In a recent study published in Nature, researchers formed the coronavirus disease 2019 (COVID-19) host genetics initiative to compile a genome-wide association meta-analysis of 60 studies from 25 countries. The study encompassed ~125,584 COVID-19 cases and data from over 2.5 million control populations.
Expanding genomic research to include participants from across the globe could enable testing to determine whether the effect of COVID-19-related genetic variants is markedly different across ancestry groups. Increasing sample size and diversity are key to understanding the human genetic architecture of COVID-19.
About the study
The study meta-analysis covered three phenotypes of COVID-19:
(1) critically ill individuals who died or required respiratory support during hospitalization
(2) individuals hospitalized due to symptoms associated with the infection; and
(3) all reported COVID-19 cases, regardless of symptoms
The first study cohort comprised 9376 total cases, of which new cases and controls were 3197 and 1,776,645, respectively. The second and third cohorts had 25,027 and 125,584 total and 11,386 and 76,022 new cases, respectively. The control groups had 2,836,272 and 2,575,347 individuals in the second and third cohorts.
The team developed a Bayesian model for categorizing genetic loci based on the association patterns of three COVID-19 phenotypes examined in the study. They also performed a phenome-wide association study to understand the potential biological mechanisms governing the 23 genome-wide significant loci. Additionally, the researchers examined candidate causal genes of several of these loci. Furthermore, they applied Mendelian randomization (MR) to infer potential causal relationships between COVID-19-related phenotypes and their genetically correlated traits.
The study pointed to 23 significant genome-wide loci, of which 20 loci remained substantial even after correction for multiple testing in accounting for the number of phenotypes tested. While all these gene loci showed the expected upsurge in statistical significance, only one locus (rs72711165) did not replicate the effects between the previous and current analysis.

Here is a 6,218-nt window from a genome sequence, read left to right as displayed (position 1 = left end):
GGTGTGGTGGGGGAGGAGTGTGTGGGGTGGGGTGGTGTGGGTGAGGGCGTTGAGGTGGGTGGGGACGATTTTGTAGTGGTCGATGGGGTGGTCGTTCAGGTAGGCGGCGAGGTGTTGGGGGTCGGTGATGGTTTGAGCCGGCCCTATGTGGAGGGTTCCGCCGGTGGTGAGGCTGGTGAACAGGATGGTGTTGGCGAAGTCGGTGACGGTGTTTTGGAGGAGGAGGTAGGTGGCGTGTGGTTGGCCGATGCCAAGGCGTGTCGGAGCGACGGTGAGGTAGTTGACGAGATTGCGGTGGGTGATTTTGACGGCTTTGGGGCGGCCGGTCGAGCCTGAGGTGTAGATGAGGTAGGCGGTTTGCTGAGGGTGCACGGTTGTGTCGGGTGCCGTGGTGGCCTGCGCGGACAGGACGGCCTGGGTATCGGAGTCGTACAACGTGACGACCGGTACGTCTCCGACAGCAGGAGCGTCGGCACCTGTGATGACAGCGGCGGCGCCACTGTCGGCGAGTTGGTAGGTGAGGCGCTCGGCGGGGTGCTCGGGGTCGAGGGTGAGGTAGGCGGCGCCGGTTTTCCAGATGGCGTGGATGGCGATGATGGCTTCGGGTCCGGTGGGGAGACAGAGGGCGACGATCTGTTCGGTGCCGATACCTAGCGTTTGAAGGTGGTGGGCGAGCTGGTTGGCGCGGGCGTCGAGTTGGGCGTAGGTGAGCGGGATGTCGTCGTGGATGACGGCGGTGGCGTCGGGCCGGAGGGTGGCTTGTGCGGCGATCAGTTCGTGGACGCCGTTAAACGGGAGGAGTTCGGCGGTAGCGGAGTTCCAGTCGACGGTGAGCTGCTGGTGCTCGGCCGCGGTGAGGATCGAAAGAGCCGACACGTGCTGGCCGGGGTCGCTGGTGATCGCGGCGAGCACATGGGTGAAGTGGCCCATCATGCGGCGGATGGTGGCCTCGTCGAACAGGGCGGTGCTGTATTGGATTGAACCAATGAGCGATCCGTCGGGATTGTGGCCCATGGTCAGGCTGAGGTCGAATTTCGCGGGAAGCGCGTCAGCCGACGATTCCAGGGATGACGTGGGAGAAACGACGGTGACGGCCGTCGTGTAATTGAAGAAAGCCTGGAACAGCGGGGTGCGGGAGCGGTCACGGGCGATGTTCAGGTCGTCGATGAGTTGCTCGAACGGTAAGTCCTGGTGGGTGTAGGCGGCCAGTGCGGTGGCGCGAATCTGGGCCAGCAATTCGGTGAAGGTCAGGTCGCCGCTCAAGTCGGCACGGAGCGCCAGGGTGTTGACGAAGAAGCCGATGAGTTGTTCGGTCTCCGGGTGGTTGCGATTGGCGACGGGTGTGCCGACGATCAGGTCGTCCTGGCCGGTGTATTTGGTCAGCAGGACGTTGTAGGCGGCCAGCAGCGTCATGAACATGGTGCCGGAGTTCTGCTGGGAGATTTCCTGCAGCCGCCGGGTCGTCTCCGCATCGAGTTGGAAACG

While 16 loci increased >99% posterior probability of COVID-19 hospitalization risk, seven loci influenced the susceptibility to severe acute respiratory syndrome coronavirus 2 (SARS-CoV-2) infection. Intriguingly, six out of 23 loci had a significant heterogeneous effect across studies, with a P value for heterogeneity of <2.2 × 10−3. However, only Forkhead Box P4 (FOXP4 loci showed a significantly different heterogeneous effect across continental ancestry groups. Yet, even at the FOXP4 locus, all the ancestry groups showed a positive-effect size estimate. Indeed, the factors such as the variable COVID-19 severity definition due to varying thresholds for testing and hospitalization, rather than differences across ancestries, justify the observed between-study heterogeneity in the effect sizes across studies.
Multivariable MR analysis revealed that body mass index mediated a causal association of liability to type 2 diabetes on COVID-19 phenotypes.
By doubling the case size, the study added 11 new genome-wide significant loci, including surfactant protein D (SFTPD), mucin 5B (MUC5B), and angiotensin-converting enzyme 2 (ACE2), which revealed compelling insights regarding SARS-CoV-2 infection and COVID-19 severity.
The SFTPD binds to the S1 subunit of SARS-CoV-2 spike protein and inhibits binding to the ACE2 receptor, thus protecting the lungs against SARS-CoV-2 infection. The study findings pointed out that its missense variant rs721917:A>G (p.Met31Thr) increases the odds of hospitalization (OR=1.06) and chronic obstructive pulmonary disease (OR = 1.08). Conversely, MUC5B promoter variant rs35705950:G>T was protective against hospitalization (OR = 0.83). It also prevents deaths in patients with idiopathic pulmonary fibrosis (IPF).
The authors found that ACE2 variant rs190509934:T>C was associated with diminished susceptibility to COVID-19 (OR = 0.69). This variant is ten times more common in south Asian populations than in European populations, demonstrating the significance of diversity in variant discovery.